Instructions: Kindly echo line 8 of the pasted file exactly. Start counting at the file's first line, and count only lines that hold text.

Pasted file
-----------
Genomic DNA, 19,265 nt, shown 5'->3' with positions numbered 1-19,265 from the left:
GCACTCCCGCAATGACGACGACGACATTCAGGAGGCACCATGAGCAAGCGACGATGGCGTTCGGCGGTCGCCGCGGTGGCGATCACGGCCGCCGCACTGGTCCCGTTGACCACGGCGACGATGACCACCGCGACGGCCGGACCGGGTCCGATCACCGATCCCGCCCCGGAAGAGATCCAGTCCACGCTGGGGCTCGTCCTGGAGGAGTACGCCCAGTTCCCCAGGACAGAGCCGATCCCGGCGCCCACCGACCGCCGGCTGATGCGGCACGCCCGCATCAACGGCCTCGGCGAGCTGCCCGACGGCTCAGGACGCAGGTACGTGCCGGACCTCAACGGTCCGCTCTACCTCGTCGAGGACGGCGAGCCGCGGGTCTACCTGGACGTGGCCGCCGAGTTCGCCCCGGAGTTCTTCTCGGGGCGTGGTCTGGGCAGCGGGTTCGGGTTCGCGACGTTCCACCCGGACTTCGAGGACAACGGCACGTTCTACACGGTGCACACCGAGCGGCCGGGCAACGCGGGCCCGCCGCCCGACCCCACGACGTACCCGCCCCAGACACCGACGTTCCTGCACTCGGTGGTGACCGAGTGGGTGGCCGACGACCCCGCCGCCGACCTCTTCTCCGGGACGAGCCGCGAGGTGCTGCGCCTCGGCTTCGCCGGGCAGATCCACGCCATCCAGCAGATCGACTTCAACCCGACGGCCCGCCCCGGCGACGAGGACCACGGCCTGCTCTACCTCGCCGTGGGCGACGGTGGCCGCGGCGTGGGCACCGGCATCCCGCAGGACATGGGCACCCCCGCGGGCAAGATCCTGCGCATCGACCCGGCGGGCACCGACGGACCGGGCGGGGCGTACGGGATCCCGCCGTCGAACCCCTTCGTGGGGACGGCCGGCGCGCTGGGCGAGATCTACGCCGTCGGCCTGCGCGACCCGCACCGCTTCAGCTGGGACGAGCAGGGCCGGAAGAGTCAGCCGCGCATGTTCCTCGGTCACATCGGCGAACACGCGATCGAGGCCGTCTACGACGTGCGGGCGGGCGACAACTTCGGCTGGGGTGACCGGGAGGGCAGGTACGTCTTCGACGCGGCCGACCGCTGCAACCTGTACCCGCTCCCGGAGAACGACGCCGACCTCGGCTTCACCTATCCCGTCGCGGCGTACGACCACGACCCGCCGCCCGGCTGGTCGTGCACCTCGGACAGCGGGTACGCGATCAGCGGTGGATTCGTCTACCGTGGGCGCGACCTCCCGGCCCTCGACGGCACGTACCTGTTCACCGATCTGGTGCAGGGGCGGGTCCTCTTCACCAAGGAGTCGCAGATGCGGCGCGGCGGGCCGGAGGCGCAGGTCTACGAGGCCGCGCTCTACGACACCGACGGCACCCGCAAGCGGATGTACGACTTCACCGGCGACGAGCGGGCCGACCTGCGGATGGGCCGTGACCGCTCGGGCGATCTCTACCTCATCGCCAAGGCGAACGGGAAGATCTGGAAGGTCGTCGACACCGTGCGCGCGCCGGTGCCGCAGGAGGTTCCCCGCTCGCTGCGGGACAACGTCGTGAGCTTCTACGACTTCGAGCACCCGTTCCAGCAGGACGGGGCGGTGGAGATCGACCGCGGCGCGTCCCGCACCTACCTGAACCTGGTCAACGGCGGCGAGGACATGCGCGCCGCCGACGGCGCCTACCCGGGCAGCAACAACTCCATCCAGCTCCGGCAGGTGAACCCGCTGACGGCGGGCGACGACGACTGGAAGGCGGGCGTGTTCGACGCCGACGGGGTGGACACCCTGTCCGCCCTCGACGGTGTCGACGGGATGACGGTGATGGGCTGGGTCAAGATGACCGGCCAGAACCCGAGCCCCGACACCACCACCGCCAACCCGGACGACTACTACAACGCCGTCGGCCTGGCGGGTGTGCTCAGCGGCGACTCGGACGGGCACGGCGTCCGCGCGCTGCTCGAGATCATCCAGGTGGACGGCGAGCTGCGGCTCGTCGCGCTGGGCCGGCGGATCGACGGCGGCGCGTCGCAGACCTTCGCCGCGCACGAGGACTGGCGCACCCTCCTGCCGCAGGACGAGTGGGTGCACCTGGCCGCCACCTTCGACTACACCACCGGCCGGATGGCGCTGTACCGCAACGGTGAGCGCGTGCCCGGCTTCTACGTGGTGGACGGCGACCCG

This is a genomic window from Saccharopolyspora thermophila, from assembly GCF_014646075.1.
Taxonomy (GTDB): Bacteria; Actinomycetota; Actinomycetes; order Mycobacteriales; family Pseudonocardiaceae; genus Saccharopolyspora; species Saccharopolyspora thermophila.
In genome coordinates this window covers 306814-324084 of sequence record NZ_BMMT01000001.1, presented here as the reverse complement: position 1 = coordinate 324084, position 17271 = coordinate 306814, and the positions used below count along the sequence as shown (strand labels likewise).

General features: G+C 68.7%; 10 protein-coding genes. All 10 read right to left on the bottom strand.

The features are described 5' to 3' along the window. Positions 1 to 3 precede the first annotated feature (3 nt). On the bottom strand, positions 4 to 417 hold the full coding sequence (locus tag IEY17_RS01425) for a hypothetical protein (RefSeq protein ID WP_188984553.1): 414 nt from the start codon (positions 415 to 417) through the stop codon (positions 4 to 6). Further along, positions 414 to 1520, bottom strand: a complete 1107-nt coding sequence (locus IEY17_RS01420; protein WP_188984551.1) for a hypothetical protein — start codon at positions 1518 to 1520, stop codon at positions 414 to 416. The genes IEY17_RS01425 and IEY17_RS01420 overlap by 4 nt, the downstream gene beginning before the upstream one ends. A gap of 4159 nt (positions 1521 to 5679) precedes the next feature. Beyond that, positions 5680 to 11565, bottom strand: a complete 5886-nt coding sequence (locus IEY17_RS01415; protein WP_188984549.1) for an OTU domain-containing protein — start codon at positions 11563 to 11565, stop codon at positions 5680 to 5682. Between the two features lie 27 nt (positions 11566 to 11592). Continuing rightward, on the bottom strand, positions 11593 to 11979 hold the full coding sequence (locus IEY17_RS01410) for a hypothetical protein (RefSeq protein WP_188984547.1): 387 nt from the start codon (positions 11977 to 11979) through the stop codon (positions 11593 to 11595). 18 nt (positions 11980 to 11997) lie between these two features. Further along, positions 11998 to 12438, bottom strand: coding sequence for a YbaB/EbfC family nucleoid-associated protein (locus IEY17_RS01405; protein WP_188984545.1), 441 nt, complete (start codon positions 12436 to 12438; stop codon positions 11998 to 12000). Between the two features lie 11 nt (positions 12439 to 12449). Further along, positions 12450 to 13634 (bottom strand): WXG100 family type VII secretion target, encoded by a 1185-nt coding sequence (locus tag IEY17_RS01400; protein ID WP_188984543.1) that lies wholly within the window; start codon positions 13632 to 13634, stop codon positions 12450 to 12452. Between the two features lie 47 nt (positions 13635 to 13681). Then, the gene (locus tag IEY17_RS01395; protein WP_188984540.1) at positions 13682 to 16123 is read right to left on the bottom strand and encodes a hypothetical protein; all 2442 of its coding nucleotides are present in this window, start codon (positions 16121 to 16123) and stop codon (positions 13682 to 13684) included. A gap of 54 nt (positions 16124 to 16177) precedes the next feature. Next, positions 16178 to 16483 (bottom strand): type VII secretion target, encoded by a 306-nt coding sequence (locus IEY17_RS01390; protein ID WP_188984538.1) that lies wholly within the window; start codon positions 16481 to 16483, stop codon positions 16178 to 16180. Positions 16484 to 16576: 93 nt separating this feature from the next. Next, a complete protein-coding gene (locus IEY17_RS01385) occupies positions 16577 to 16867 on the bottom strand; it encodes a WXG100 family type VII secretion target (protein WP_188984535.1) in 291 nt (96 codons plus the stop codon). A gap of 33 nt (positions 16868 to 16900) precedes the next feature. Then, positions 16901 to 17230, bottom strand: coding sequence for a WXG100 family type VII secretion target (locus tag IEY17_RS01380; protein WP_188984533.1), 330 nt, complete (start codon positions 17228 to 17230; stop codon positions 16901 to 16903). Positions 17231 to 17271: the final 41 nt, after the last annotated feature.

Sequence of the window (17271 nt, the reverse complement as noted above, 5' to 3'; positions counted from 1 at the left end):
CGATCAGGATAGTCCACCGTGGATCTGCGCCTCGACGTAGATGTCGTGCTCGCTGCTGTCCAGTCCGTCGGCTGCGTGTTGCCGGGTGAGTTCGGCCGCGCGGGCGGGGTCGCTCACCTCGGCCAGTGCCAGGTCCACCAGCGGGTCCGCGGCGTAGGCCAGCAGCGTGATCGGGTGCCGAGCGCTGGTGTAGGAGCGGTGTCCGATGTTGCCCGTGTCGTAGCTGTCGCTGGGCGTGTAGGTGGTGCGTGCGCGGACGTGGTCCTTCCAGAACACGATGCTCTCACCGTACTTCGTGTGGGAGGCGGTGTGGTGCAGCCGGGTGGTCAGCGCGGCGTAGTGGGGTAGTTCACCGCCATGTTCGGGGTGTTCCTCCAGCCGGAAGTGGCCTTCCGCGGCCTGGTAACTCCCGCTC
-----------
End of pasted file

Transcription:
Sequence of the window (17271 nt, the reverse complement as noted above, 5' to 3'; positions counted from 1 at the left end):